This attraction may not be top-listed by everyone, but I enjoy doable (read: not overwhelmingly large) museums with interesting architecture and collections related to the cities in which they're located. This one definitely fits the bill on all those counts. Several castlelike buildings of the 1904 Lone Star Brewery were gutted, connected, and transformed into a visually exciting exhibition space in 1981, which also offers terrific views of downtown from the multiwindowed crosswalk between the structures. Although holdings range from early Egyptian, Greek, Oceanic, and Asian to 19th- and 20th-century American, it's the Nelson A. Rockefeller Center for Latin American Art, opened in 1998, that is the jewel of the collection. This 30,000-square-foot wing hosts the most comprehensive collection of Latin American art in the United States, with pre-Columbian, folk, Spanish colonial, and contemporary works. You'll see everything here from magnificently ornate altarpieces to a whimsical Day of the Dead tableau. Computer stations add historical perspective to the collection, which is a nationwide resource for Latino culture. If any of this sounds appealing to you, allot at least 2 hours for your visit.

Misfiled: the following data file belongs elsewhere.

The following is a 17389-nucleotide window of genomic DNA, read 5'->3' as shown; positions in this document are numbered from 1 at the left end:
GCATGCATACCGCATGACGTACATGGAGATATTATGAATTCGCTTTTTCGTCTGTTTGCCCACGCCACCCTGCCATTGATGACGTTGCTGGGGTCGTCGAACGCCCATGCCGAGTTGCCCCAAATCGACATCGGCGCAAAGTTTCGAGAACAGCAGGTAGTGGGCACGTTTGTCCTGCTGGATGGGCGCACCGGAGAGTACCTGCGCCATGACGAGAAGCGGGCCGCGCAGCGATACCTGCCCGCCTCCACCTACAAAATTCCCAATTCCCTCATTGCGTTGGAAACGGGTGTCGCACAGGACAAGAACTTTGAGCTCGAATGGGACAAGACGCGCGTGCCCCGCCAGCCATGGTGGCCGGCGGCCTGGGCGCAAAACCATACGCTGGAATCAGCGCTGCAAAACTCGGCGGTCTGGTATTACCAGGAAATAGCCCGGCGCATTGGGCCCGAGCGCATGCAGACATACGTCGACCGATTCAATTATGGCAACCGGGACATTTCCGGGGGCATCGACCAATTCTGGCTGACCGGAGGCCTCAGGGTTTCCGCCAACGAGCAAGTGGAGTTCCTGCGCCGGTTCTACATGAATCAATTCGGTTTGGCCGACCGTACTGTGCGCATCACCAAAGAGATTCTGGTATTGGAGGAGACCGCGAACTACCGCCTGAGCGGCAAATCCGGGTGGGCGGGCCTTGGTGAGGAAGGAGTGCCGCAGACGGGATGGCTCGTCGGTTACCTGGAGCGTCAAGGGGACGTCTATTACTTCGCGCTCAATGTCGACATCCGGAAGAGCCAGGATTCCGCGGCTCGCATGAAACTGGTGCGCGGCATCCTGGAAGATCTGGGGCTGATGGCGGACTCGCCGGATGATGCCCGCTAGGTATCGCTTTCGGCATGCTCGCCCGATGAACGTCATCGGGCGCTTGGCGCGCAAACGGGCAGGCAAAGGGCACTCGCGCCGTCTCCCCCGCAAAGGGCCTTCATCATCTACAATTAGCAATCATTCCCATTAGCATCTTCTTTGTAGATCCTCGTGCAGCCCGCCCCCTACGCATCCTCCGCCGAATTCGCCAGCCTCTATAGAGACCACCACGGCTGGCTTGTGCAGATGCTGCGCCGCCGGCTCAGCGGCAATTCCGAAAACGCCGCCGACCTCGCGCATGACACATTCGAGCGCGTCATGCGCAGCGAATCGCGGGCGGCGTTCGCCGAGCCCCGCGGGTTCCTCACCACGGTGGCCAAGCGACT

The Lenora and Walter F. Brown Asian Art Wing represents another major collection, the largest Asian art collection in Texas and one of the largest in the Southwest. To see everything, which I don't particularly recommend, would take more than 4 hours.
- © Frommer's 2013
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- Highly Recommended 2010